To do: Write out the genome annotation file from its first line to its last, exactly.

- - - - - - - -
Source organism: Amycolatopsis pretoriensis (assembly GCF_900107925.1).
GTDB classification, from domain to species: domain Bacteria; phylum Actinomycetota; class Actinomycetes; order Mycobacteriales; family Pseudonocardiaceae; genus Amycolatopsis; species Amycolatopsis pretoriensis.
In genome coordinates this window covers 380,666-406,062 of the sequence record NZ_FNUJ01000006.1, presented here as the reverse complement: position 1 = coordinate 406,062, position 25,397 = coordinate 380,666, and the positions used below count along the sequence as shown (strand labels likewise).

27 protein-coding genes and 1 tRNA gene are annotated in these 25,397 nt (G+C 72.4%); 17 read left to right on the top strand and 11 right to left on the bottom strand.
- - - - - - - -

Source organism: Amycolatopsis pretoriensis (assembly GCF_900107925.1).
GTDB classification, from domain to species: domain Bacteria; phylum Actinomycetota; class Actinomycetes; order Mycobacteriales; family Pseudonocardiaceae; genus Amycolatopsis; species Amycolatopsis pretoriensis.
In genome coordinates this window covers 380,666-406,062 of the sequence record NZ_FNUJ01000006.1, presented here as the reverse complement: position 1 = coordinate 406,062, position 25,397 = coordinate 380,666, and the positions used below count along the sequence as shown (strand labels likewise).

27 protein-coding genes and 1 tRNA gene are annotated in these 25,397 nt (G+C 72.4%); 17 read left to right on the top strand and 11 right to left on the bottom strand.